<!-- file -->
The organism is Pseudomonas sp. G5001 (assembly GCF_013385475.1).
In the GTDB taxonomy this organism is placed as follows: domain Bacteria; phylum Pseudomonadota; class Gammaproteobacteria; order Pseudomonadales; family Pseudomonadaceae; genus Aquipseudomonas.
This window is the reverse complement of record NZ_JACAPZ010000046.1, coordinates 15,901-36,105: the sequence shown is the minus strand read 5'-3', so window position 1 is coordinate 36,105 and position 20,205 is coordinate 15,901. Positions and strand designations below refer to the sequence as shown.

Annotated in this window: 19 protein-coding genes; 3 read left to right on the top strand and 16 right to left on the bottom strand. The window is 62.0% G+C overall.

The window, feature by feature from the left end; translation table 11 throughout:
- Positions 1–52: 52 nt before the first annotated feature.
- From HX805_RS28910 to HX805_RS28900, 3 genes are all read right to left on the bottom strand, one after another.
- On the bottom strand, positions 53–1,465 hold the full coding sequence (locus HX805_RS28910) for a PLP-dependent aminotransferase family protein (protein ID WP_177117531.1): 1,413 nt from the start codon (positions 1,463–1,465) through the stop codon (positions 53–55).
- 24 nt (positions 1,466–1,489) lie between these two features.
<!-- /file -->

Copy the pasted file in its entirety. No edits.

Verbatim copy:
The organism is Pseudomonas sp. G5001 (assembly GCF_013385475.1).
In the GTDB taxonomy this organism is placed as follows: domain Bacteria; phylum Pseudomonadota; class Gammaproteobacteria; order Pseudomonadales; family Pseudomonadaceae; genus Aquipseudomonas.
This window is the reverse complement of record NZ_JACAPZ010000046.1, coordinates 15,901-36,105: the sequence shown is the minus strand read 5'-3', so window position 1 is coordinate 36,105 and position 20,205 is coordinate 15,901. Positions and strand designations below refer to the sequence as shown.

Annotated in this window: 19 protein-coding genes; 3 read left to right on the top strand and 16 right to left on the bottom strand. The window is 62.0% G+C overall.

The window, feature by feature from the left end; translation table 11 throughout:
- Positions 1–52: 52 nt before the first annotated feature.
- From HX805_RS28910 to HX805_RS28900, 3 genes are all read right to left on the bottom strand, one after another.
- On the bottom strand, positions 53–1,465 hold the full coding sequence (locus HX805_RS28910) for a PLP-dependent aminotransferase family protein (protein ID WP_177117531.1): 1,413 nt from the start codon (positions 1,463–1,465) through the stop codon (positions 53–55).
- 24 nt (positions 1,466–1,489) lie between these two features.